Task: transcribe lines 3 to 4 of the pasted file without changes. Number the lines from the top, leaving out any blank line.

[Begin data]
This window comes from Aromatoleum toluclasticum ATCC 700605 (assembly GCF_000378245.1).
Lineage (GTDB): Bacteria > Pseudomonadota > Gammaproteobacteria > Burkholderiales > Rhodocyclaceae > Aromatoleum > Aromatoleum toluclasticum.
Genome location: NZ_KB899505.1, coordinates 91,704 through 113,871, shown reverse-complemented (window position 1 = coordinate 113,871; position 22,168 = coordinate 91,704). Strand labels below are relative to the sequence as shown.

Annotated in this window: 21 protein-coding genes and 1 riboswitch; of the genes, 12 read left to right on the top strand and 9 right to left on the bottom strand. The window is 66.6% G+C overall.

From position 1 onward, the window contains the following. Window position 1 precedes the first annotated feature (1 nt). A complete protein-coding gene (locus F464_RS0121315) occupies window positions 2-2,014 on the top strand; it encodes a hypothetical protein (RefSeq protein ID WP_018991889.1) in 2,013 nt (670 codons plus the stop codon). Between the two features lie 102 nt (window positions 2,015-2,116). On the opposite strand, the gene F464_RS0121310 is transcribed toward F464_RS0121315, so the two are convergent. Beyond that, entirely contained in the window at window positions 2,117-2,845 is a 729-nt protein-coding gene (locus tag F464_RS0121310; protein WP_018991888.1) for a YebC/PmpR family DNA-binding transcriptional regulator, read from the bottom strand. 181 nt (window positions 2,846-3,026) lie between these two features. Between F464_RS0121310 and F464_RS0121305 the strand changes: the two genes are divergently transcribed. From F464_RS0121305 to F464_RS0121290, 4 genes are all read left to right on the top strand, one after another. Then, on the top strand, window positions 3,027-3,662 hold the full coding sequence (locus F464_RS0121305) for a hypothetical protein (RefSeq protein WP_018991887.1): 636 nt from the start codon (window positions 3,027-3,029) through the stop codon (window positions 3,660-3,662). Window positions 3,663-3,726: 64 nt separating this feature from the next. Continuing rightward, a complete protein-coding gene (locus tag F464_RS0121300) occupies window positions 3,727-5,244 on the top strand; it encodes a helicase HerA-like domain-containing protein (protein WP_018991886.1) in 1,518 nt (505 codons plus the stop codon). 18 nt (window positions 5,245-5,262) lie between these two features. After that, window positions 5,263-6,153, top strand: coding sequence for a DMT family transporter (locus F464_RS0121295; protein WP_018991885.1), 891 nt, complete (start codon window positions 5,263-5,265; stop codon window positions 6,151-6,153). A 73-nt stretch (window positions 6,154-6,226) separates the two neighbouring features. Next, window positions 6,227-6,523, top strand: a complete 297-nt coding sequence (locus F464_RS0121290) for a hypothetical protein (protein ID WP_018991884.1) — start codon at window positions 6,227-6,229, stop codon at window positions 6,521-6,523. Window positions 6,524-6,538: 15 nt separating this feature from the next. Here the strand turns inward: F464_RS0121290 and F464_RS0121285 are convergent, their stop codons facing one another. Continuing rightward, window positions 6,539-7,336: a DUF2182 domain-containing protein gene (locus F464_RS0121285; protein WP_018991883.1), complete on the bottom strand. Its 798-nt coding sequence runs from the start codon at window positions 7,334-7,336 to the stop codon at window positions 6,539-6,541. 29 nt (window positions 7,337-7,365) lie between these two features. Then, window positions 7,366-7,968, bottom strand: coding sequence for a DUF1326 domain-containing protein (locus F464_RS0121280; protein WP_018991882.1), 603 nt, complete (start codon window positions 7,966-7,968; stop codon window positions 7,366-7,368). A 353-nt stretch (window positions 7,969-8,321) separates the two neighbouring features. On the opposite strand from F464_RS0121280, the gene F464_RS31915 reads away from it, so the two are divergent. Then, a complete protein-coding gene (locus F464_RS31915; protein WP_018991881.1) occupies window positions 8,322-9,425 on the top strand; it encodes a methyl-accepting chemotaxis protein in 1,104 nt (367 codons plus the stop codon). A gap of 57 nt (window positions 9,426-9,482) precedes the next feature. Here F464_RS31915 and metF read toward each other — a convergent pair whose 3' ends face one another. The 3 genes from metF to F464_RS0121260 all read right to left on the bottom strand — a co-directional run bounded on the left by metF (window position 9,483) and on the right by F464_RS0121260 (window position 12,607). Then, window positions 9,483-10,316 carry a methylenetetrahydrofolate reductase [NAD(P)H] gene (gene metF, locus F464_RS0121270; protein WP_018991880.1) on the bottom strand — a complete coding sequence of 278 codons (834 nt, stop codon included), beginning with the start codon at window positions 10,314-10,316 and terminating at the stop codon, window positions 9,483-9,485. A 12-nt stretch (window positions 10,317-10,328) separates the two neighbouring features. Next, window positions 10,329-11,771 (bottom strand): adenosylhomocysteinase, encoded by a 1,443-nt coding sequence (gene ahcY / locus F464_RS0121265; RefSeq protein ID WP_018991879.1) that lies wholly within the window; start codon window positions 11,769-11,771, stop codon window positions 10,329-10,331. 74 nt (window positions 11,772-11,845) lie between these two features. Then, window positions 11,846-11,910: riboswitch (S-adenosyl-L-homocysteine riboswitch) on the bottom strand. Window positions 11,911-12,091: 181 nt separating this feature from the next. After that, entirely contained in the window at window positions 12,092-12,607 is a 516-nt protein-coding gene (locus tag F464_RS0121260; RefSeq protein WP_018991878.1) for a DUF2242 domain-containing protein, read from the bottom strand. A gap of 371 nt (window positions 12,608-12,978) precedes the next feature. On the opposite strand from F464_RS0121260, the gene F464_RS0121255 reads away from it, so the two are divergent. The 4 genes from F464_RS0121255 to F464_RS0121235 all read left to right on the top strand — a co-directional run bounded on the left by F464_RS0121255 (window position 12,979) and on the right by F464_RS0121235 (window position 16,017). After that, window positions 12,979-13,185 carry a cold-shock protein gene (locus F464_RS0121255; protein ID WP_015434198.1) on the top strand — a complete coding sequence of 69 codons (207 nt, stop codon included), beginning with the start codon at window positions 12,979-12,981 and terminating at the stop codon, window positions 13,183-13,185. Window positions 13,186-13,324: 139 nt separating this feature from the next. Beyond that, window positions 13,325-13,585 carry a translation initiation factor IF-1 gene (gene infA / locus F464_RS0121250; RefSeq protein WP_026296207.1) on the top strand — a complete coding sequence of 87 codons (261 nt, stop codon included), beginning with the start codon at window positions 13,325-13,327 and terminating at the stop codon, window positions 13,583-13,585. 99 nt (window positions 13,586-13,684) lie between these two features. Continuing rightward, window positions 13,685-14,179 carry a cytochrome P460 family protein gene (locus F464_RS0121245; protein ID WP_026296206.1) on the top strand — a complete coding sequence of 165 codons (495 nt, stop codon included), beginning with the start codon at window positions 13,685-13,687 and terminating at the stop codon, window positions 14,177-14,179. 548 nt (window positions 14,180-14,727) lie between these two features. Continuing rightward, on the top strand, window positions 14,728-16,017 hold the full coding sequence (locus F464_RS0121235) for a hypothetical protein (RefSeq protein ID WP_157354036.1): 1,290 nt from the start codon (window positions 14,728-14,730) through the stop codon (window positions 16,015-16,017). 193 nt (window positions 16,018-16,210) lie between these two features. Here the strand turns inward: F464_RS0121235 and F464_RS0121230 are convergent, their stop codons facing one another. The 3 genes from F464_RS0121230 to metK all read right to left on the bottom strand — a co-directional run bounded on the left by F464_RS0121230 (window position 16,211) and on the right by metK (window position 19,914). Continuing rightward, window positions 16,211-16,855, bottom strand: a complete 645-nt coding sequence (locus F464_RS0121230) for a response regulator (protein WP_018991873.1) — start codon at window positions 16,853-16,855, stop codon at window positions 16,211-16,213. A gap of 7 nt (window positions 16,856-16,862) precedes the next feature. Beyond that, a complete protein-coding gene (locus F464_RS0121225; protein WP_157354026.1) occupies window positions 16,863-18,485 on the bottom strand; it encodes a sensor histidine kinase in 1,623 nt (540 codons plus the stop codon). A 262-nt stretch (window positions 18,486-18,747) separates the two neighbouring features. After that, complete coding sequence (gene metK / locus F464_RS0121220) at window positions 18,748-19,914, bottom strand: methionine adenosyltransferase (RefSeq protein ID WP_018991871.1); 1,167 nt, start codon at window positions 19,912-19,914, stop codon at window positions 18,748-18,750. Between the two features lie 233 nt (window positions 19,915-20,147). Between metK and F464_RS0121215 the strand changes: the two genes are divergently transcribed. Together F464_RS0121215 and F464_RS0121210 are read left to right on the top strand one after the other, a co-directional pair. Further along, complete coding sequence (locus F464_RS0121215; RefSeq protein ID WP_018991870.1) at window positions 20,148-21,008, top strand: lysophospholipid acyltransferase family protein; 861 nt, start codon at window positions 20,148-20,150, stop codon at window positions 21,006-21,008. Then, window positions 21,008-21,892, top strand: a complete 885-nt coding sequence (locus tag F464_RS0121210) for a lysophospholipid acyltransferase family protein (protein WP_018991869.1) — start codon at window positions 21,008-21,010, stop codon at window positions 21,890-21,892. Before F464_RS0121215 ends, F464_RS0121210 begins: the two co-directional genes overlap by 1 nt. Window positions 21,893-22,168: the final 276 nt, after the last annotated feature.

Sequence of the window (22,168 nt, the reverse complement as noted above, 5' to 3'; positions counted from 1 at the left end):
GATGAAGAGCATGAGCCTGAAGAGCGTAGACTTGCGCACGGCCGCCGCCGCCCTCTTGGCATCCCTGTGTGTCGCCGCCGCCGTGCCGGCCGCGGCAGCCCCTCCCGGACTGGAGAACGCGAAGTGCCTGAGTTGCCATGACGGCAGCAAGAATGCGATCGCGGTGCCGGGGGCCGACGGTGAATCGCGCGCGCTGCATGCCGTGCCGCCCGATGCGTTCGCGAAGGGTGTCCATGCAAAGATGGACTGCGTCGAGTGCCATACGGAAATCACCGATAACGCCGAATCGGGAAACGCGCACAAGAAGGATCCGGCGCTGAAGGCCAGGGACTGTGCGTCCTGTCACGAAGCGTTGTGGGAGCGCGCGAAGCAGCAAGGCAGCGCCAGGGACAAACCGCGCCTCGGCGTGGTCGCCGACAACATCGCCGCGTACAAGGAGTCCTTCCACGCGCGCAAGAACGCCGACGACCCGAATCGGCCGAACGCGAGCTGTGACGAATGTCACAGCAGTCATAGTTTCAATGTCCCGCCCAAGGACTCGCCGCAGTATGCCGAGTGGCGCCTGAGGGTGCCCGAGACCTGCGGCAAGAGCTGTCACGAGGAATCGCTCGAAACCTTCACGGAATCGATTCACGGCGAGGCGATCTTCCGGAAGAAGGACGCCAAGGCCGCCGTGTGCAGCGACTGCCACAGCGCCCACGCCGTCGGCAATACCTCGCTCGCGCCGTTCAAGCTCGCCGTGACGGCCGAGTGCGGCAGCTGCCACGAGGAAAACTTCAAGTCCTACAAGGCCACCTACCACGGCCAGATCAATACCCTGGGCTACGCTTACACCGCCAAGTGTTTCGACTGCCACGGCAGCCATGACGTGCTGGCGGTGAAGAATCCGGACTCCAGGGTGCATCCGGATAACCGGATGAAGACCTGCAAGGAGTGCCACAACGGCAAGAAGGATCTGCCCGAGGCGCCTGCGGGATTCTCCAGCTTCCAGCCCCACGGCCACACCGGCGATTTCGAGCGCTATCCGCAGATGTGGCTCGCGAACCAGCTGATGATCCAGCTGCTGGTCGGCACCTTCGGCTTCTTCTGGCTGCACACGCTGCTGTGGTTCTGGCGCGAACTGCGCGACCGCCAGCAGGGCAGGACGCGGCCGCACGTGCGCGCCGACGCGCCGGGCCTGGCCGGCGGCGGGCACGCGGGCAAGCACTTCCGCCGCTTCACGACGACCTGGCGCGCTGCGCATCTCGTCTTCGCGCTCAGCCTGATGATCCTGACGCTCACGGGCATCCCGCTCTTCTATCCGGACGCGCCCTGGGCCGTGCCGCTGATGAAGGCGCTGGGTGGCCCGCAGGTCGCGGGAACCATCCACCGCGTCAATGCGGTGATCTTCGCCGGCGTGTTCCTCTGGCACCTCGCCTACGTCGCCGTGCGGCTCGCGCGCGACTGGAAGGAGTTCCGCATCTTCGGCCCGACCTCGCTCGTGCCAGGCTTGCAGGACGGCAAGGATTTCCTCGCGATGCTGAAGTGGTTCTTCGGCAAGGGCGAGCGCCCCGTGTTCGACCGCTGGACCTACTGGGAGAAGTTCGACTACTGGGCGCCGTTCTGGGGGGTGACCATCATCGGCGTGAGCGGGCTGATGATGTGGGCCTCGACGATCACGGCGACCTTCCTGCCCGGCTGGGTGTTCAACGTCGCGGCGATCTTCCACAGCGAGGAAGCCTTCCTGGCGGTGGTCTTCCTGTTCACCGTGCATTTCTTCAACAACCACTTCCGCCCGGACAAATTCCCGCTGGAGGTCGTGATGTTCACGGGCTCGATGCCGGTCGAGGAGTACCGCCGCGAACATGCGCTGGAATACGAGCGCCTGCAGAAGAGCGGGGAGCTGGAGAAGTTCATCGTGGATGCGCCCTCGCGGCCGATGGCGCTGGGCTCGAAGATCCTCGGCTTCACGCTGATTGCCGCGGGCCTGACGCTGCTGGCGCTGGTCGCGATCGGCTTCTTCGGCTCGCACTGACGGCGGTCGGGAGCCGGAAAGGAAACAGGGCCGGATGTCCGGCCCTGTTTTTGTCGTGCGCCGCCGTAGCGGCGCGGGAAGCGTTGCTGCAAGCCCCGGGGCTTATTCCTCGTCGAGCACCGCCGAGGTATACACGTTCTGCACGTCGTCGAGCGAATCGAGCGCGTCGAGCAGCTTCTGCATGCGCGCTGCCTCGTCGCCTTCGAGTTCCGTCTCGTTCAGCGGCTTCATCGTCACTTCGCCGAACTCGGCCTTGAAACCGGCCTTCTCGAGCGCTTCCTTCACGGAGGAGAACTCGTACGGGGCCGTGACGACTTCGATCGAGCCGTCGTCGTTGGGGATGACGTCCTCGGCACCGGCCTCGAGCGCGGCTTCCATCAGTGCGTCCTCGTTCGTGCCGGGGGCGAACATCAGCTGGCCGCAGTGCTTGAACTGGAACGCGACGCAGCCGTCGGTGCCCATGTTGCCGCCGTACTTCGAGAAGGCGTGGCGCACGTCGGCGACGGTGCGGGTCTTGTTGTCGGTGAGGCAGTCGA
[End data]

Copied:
Genome location: NZ_KB899505.1, coordinates 91,704 through 113,871, shown reverse-complemented (window position 1 = coordinate 113,871; position 22,168 = coordinate 91,704). Strand labels below are relative to the sequence as shown.

Annotated in this window: 21 protein-coding genes and 1 riboswitch; of the genes, 12 read left to right on the top strand and 9 right to left on the bottom strand. The window is 66.6% G+C overall.